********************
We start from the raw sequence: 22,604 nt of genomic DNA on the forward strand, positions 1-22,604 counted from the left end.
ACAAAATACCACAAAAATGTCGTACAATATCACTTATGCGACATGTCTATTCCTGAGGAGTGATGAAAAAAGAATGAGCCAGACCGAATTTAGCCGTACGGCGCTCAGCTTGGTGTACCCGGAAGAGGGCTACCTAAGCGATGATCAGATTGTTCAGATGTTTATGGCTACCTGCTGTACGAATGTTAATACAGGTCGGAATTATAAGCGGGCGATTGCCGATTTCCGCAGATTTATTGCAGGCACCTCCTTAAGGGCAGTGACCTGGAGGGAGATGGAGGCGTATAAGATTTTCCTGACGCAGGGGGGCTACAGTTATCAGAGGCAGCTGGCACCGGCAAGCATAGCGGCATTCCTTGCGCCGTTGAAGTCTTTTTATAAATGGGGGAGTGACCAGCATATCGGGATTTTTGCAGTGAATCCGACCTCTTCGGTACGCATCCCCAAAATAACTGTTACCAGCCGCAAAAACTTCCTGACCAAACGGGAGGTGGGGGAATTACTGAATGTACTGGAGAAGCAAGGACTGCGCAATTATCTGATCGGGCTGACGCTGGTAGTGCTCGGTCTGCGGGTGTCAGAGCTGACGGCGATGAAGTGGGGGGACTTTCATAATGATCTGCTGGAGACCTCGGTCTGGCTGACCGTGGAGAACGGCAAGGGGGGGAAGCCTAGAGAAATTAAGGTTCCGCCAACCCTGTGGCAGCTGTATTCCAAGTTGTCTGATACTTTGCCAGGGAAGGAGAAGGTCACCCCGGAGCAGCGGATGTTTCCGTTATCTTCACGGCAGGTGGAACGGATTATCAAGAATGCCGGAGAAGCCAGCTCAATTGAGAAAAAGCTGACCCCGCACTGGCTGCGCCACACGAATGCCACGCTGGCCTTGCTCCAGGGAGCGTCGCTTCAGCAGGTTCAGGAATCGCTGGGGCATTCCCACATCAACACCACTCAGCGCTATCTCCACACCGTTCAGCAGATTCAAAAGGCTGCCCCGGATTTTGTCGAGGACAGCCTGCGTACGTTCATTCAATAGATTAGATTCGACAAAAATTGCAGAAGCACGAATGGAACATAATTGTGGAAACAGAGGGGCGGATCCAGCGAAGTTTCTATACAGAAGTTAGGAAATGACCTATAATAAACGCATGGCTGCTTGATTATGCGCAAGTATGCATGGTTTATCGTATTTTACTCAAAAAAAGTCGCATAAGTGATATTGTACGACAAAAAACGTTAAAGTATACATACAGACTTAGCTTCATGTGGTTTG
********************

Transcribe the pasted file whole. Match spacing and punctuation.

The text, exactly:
We start from the raw sequence: 22,604 nt of genomic DNA on the forward strand, positions 1-22,604 counted from the left end.
ACAAAATACCACAAAAATGTCGTACAATATCACTTATGCGACATGTCTATTCCTGAGGAGTGATGAAAAAAGAATGAGCCAGACCGAATTTAGCCGTACGGCGCTCAGCTTGGTGTACCCGGAAGAGGGCTACCTAAGCGATGATCAGATTGTTCAGATGTTTATGGCTACCTGCTGTACGAATGTTAATACAGGTCGGAATTATAAGCGGGCGATTGCCGATTTCCGCAGATTTATTGCAGGCACCTCCTTAAGGGCAGTGACCTGGAGGGAGATGGAGGCGTATAAGATTTTCCTGACGCAGGGGGGCTACAGTTATCAGAGGCAGCTGGCACCGGCAAGCATAGCGGCATTCCTTGCGCCGTTGAAGTCTTTTTATAAATGGGGGAGTGACCAGCATATCGGGATTTTTGCAGTGAATCCGACCTCTTCGGTACGCATCCCCAAAATAACTGTTACCAGCCGCAAAAACTTCCTGACCAAACGGGAGGTGGGGGAATTACTGAATGTACTGGAGAAGCAAGGACTGCGCAATTATCTGATCGGGCTGACGCTGGTAGTGCTCGGTCTGCGGGTGTCAGAGCTGACGGCGATGAAGTGGGGGGACTTTCATAATGATCTGCTGGAGACCTCGGTCTGGCTGACCGTGGAGAACGGCAAGGGGGGGAAGCCTAGAGAAATTAAGGTTCCGCCAACCCTGTGGCAGCTGTATTCCAAGTTGTCTGATACTTTGCCAGGGAAGGAGAAGGTCACCCCGGAGCAGCGGATGTTTCCGTTATCTTCACGGCAGGTGGAACGGATTATCAAGAATGCCGGAGAAGCCAGCTCAATTGAGAAAAAGCTGACCCCGCACTGGCTGCGCCACACGAATGCCACGCTGGCCTTGCTCCAGGGAGCGTCGCTTCAGCAGGTTCAGGAATCGCTGGGGCATTCCCACATCAACACCACTCAGCGCTATCTCCACACCGTTCAGCAGATTCAAAAGGCTGCCCCGGATTTTGTCGAGGACAGCCTGCGTACGTTCATTCAATAGATTAGATTCGACAAAAATTGCAGAAGCACGAATGGAACATAATTGTGGAAACAGAGGGGCGGATCCAGCGAAGTTTCTATACAGAAGTTAGGAAATGACCTATAATAAACGCATGGCTGCTTGATTATGCGCAAGTATGCATGGTTTATCGTATTTTACTCAAAAAAAGTCGCATAAGTGATATTGTACGACAAAAAACGTTAAAGTATACATACAGACTTAGCTTCATGTGGTTTG